Republicans push for immediate Hill inquiries on Fort Hood
Wednesday, November 18, 2009
The Obama administration's request that congressional committees slow their investigations of the Fort Hood shootings sparked denunciations Tuesday from Republicans on Capitol Hill, who pushed for an immediate inquiry of any warning signs before the massacre.
House and Senate Republicans, emerging from the most detailed briefings given to Congress since the Nov. 5 attack killed 13 at the central Texas Army post, said delaying investigations would put off legislative efforts to give military officials the tools to prevent similar tragedies in the future. They said such an effort would not interfere with the criminal investigation of shooting suspect Nidal M. Hasan, an Army major who was scheduled to deploy to Afghanistan.
"Congress also needs to move forward to make sure we do our work to get to the right conclusions," said Rep. Peter Hoekstra (Mich.), the ranking Republican on the House intelligence committee.
House Democrats, however, said they will heed the White House's request and hold off on initiating any fresh investigations. Several Senate committees pressed ahead with preliminary oversight hearings, but aides indicated that they expect little help from the administration.
Intelligence Chairman Silvestre Reyes (D-Tex.) said that the flow of information is being controlled from inside the West Wing by the National Security Council. He also said he will continue to request that all members of his panel receive the same briefing given exclusively Tuesday to senior members of key committees and congressional leaders.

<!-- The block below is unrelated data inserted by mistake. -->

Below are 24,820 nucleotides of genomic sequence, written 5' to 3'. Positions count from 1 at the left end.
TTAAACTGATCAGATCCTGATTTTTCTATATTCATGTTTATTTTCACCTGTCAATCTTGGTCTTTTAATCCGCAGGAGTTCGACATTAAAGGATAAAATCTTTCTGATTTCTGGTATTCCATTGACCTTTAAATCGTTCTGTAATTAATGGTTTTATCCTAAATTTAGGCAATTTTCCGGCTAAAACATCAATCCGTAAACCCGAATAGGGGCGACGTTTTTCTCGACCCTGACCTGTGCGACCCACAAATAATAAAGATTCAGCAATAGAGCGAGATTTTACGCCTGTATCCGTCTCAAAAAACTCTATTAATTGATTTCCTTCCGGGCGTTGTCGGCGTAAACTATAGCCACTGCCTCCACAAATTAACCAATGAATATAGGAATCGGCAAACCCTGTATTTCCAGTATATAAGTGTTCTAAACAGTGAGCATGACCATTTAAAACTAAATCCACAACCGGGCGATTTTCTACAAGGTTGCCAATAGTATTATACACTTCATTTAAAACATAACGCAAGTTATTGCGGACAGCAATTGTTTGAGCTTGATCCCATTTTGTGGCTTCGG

After canceling congressional briefings Monday that were to be led by top Army officials, the administration dispatched a team of Pentagon and Justice Department aides to update senior lawmakers. Emerging from the classified briefings, members of both parties said it is clear that the administration does not want Congress interfering with the investigation.
Reyes said lawmakers need to understand that key agencies cannot answer many questions about Hasan's background at this point. "The simple answer is they don't have all the answers," he said.
Sen. John McCain (Ariz.), the ranking Republican on the Armed Services Committee, said he is willing to give the administration some extra time to continue its investigation but he demanded that key panels prepare for public hearings "as soon as possible."
"I think we're getting some additional information but certainly not complete, and I also think it won't be complete until we have hearings," McCain said.
The Senate's homeland security committee will hold a preliminary hearing Thursday on the Fort Hood shootings, but no FBI or Army officials will attend. Attorney General Eric H. Holder Jr. will make an appearance before the Senate Judiciary Committee on Wednesday -- one that was scheduled before the administration's request reached the Hill -- but he is not expected to provide new information on the Hasan investigation.
Across the Potomac, Defense Secretary Robert M. Gates is expected to decide this week on a Pentagon investigation of issues arising from the shootings, Pentagon spokesman Geoff Morrell said. Gates is weighing who would lead the investigation and how to devise an investigative process that could deal with immediate issues as well as longer-range concerns, Morrell said.
The investigation would focus to some degree on the Army but would also cover the other military services, he said, adding: "There are issues that are Army-centric, and others that all the services need to look at."